In an upcoming column in the magazine, Free Inquiry, science-watcher Tom Rees reports on research by University of British Columbia social psychologist Will Gervais. Gervais exhaustively measured “gut prejudice” against atheists. He found that most prejudice against atheists is rooted not in…
Last week two studies demonstrated that a daily antiviral pill protects sexually active men and women from getting infected. Now researchers are showing that the life expectancy of already-infected African patients…
“‘Hey, if being a geek means you’re willing to take a 400-page book on vaccines and where they work and where they don’t, and you go off and study that and you use that to challenge people to learn more, then absolutely. I’m a geek. I plead guilty. Gladly.’”—
Fantastic read about Bill Gates’ work curing and trying to eradicate disease across the world.
“I consider the “Tea Party Movement” to be one of the most brilliant sociological ploys. Perhaps unmatched since a million poor white southern farmers were talked into eagerly and courageously fighting to the death, in order to protect the feudal privileges of a tiny, slave-holding aristocracy. Yes, it is that impressive. Get them to think they are fighting for one thing, while dying for something else. Likewise, by holding up and waving an obsolete and irrelevant old “left-right political-axis,” today’s feudal lords have managed to stir Red America into a frenzy of unparalleled rancor toward every single group or profession that has both knowledge and professional skill — from scientists to teachers, civil servants, academics, medical doctors, attorneys, diplomats, skilled labor… amounting to a “war on smartypants.”—David Brin (via azspot)
“I think the trouble with being a critical thinker or an atheist, or a humanist is that you’re right. And it’s quite hard being right in the face of people who are wrong without sounding like a fuckwit. People go ‘Do you think the vast majority of the world is wrong?’ Well, yes. I don’t know how to say that nicely, but yes.”—Ellen DeGeneres (via buchino)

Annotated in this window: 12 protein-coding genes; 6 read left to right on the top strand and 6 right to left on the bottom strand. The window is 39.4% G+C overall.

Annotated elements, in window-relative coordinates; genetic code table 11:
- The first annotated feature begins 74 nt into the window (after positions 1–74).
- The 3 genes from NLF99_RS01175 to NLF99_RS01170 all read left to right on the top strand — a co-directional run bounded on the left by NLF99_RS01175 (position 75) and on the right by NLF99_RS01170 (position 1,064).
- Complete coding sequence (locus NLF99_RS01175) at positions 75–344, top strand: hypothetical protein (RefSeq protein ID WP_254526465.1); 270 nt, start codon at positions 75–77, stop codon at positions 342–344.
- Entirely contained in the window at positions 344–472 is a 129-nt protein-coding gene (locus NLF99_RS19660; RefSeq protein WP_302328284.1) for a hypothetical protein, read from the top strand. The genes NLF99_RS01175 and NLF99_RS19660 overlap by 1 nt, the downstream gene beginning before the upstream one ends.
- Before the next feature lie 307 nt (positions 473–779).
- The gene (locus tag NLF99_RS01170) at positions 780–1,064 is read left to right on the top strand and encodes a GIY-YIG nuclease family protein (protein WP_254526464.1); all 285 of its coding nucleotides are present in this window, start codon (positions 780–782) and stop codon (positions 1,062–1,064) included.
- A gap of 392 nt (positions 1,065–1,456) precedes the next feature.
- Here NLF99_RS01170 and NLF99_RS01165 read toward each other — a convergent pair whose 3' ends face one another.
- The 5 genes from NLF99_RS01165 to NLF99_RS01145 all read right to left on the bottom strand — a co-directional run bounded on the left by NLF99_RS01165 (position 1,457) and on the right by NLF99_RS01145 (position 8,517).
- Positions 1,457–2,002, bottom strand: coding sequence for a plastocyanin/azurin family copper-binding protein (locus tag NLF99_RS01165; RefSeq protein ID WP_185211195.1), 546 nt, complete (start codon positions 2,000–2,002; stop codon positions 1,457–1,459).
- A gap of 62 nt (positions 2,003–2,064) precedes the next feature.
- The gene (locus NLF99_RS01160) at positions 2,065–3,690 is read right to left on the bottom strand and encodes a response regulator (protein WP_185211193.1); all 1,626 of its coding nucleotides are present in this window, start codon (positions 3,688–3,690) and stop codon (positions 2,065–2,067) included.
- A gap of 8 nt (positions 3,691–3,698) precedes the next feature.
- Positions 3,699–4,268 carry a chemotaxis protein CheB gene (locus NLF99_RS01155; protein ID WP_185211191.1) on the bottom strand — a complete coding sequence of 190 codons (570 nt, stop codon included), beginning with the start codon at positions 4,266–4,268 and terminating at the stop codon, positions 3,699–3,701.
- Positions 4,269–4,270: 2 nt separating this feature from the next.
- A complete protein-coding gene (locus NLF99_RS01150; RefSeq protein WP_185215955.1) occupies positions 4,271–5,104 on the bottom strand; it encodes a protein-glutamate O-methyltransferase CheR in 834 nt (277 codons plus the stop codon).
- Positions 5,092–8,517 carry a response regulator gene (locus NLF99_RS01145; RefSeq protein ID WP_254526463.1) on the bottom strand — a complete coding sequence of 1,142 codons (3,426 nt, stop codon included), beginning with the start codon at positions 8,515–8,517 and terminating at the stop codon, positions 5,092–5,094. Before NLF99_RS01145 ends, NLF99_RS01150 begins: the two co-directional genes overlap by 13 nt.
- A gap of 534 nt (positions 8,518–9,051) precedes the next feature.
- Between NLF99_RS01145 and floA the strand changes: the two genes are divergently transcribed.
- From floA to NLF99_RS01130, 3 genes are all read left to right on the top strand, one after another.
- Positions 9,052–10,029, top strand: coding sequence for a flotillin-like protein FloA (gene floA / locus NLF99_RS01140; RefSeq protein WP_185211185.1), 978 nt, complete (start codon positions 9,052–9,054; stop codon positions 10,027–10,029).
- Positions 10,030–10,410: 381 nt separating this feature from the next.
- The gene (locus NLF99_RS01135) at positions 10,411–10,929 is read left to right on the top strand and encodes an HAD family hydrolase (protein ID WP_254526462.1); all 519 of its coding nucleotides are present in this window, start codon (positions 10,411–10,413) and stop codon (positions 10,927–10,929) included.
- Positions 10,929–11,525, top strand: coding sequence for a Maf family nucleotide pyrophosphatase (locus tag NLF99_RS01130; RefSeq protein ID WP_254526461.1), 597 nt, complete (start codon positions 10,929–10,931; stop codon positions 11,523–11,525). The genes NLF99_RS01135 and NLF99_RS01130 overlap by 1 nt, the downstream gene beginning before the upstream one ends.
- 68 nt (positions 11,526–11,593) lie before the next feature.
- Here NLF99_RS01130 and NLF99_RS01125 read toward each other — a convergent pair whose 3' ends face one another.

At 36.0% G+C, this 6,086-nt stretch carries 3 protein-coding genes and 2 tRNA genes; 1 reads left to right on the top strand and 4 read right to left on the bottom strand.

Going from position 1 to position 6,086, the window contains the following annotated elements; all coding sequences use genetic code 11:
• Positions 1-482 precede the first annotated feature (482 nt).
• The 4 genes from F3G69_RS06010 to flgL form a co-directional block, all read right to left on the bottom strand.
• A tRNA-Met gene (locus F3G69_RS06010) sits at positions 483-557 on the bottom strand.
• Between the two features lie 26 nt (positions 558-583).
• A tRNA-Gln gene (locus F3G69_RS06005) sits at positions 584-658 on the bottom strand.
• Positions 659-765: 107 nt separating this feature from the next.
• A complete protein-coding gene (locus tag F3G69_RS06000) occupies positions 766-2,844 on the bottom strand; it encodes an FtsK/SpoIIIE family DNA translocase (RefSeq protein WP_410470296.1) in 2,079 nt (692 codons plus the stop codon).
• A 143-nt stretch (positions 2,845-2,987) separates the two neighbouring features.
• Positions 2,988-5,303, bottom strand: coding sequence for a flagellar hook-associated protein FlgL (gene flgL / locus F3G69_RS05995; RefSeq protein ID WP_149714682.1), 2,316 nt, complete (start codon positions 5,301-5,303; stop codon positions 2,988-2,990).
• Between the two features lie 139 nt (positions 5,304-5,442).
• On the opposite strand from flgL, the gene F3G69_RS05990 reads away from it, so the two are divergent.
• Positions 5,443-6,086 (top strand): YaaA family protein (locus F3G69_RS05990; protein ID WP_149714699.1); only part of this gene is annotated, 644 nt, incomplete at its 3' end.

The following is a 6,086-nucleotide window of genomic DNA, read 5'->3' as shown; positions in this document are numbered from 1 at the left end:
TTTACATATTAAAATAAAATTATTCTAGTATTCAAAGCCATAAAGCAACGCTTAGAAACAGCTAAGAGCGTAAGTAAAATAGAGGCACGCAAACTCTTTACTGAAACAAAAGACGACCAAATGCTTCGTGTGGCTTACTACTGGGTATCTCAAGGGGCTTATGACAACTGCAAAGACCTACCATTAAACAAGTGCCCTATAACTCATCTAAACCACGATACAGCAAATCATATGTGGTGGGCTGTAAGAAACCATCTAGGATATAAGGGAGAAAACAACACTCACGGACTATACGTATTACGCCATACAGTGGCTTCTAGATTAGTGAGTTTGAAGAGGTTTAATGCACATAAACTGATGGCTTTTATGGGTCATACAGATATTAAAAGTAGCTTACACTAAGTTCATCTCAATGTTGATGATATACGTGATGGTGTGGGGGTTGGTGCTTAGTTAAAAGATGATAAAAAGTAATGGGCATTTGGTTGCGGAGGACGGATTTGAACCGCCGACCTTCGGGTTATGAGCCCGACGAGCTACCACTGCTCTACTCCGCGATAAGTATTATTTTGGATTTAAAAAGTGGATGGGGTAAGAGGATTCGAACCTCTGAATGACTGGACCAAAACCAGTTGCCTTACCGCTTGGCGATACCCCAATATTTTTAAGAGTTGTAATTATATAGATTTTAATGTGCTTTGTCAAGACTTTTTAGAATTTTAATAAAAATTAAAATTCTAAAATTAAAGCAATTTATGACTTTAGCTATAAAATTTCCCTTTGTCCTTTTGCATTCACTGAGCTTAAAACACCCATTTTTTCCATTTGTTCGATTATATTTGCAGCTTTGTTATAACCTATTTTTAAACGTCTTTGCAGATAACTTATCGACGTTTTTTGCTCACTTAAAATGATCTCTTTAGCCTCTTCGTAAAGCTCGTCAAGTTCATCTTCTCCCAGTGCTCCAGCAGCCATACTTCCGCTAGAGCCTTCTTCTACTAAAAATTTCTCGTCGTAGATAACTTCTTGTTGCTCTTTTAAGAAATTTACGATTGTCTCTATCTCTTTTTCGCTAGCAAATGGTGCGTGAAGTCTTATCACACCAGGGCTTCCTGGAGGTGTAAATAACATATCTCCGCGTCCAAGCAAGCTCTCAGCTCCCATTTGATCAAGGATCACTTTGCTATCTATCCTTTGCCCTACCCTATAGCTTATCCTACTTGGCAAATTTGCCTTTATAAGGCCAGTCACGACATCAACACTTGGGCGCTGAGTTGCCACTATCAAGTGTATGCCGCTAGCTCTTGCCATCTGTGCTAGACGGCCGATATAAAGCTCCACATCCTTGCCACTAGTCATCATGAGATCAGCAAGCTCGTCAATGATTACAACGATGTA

“This man, who had stood his ground against charging water buffaloes, who had flown missions over Germany, who had refused to accept the prevailing style of writing but, enduring rejection and poverty, had insisted on writing in his own unique way, this man, my deepest friend, was afraid — afraid that the F.B.I. was after him, that his body was disintegrating, that his friends had turned on him, that living was no longer an option.
Decades later, in response to a Freedom of Information petition, the F.B.I. released its Hemingway file. It revealed that beginning in the 1940s J. Edgar Hoover had placed Ernest under surveillance because he was suspicious of Ernest’s activities in Cuba. Over the following years, agents filed reports on him and tapped his phones. The surveillance continued all through his confinement at St. Mary’s Hospital. It is likely that the phone outside his room was tapped after all.
In the years since, I have tried to reconcile Ernest’s fear of the F.B.I., which I regretfully misjudged, with the reality of the F.B.I. file. I now believe he truly sensed the surveillance, and that it substantially contributed to his anguish and his suicide.”
“We often make product decisions based on strategic alignment, partner requests or even legal advice — the end user doesn’t care. We simply have to admit that Apple is nailing this and it is one of the reasons they have people lining up overnight at stores around the world, and products sold out for months. These people aren’t hypnotized zombies, they simply love beautifully designed products that are user centric and work how they are supposed to work.”—Open letter to BlackBerry bosses: Senior RIM exec tells all as company crumbles around him (via soxiam)
I just resigned from a pretty awful job leaving me with more time on my hands to do fun things besides stressing about my ridiculous work environment. Now that I have a better job (read: free time), I’m looking for some book recommendations to round out my summer reading list.
What are you reading, friends? What is your favorite book? What do I need to start reading immediately?
The Dems’ offer is part of negotiations to raise the nation’s $14 trillion debt ceiling, and presents the GOP with such a massive victory that accepting the deal ought to be “the mother of all no-brainers,” Brooks says.
“Light hitting the retina suppresses the production of melatonin — and there lies the rub. In this modern world, our eyes are flooded with light well after dusk, contrary to our evolutionary programming. Scientists are just beginning to understand the potential health consequences. The disruption of circadian cycles may not just be shortchanging our sleep, they have found, but also contributing to a host of diseases. “Light works as if it’s a drug, except it’s not a drug at all,” said George Brainard, a neurologist at Thomas Jefferson University in Philadelphia and one of the first researchers to study light’s effects on the body’s hormones and circadian rhythms.”—